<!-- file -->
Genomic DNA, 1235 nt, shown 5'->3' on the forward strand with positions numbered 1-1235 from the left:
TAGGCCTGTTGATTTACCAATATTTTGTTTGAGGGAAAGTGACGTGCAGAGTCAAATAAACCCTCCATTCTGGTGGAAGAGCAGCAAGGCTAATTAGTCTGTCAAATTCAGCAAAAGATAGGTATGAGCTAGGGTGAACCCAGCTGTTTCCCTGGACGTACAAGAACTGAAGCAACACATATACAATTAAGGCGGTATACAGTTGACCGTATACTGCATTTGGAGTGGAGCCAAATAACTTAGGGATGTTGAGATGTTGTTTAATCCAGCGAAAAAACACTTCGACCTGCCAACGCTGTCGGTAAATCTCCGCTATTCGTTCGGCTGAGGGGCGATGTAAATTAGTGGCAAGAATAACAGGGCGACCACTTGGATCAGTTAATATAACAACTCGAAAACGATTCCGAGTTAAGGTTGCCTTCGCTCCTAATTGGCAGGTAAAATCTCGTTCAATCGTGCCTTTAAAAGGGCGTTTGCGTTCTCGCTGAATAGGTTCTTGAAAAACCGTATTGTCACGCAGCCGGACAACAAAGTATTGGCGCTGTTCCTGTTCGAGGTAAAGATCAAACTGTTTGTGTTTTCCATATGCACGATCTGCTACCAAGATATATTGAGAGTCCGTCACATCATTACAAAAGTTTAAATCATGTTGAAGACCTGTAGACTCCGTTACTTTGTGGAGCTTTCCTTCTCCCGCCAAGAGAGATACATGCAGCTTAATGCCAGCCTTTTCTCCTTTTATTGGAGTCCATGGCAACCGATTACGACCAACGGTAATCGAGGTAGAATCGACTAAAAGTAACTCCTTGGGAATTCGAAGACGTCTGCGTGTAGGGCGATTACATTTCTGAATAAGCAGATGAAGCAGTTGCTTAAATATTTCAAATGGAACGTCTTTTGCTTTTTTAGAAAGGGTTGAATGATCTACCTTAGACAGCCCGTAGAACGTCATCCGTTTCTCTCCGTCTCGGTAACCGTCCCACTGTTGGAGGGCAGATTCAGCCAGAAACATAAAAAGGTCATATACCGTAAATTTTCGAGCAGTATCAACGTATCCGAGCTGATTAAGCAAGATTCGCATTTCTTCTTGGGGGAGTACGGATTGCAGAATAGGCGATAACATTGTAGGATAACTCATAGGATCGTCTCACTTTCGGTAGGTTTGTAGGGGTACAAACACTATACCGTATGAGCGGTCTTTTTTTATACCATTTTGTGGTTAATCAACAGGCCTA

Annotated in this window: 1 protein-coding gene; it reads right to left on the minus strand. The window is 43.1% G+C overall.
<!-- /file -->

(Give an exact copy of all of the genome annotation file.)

Genomic DNA, 1235 nt, shown 5'->3' on the forward strand with positions numbered 1-1235 from the left:
TAGGCCTGTTGATTTACCAATATTTTGTTTGAGGGAAAGTGACGTGCAGAGTCAAATAAACCCTCCATTCTGGTGGAAGAGCAGCAAGGCTAATTAGTCTGTCAAATTCAGCAAAAGATAGGTATGAGCTAGGGTGAACCCAGCTGTTTCCCTGGACGTACAAGAACTGAAGCAACACATATACAATTAAGGCGGTATACAGTTGACCGTATACTGCATTTGGAGTGGAGCCAAATAACTTAGGGATGTTGAGATGTTGTTTAATCCAGCGAAAAAACACTTCGACCTGCCAACGCTGTCGGTAAATCTCCGCTATTCGTTCGGCTGAGGGGCGATGTAAATTAGTGGCAAGAATAACAGGGCGACCACTTGGATCAGTTAATATAACAACTCGAAAACGATTCCGAGTTAAGGTTGCCTTCGCTCCTAATTGGCAGGTAAAATCTCGTTCAATCGTGCCTTTAAAAGGGCGTTTGCGTTCTCGCTGAATAGGTTCTTGAAAAACCGTATTGTCACGCAGCCGGACAACAAAGTATTGGCGCTGTTCCTGTTCGAGGTAAAGATCAAACTGTTTGTGTTTTCCATATGCACGATCTGCTACCAAGATATATTGAGAGTCCGTCACATCATTACAAAAGTTTAAATCATGTTGAAGACCTGTAGACTCCGTTACTTTGTGGAGCTTTCCTTCTCCCGCCAAGAGAGATACATGCAGCTTAATGCCAGCCTTTTCTCCTTTTATTGGAGTCCATGGCAACCGATTACGACCAACGGTAATCGAGGTAGAATCGACTAAAAGTAACTCCTTGGGAATTCGAAGACGTCTGCGTGTAGGGCGATTACATTTCTGAATAAGCAGATGAAGCAGTTGCTTAAATATTTCAAATGGAACGTCTTTTGCTTTTTTAGAAAGGGTTGAATGATCTACCTTAGACAGCCCGTAGAACGTCATCCGTTTCTCTCCGTCTCGGTAACCGTCCCACTGTTGGAGGGCAGATTCAGCCAGAAACATAAAAAGGTCATATACCGTAAATTTTCGAGCAGTATCAACGTATCCGAGCTGATTAAGCAAGATTCGCATTTCTTCTTGGGGGAGTACGGATTGCAGAATAGGCGATAACATTGTAGGATAACTCATAGGATCGTCTCACTTTCGGTAGGTTTGTAGGGGTACAAACACTATACCGTATGAGCGGTCTTTTTTTATACCATTTTGTGGTTAATCAACAGGCCTA

Annotated in this window: 1 protein-coding gene; it reads right to left on the minus strand. The window is 43.1% G+C overall.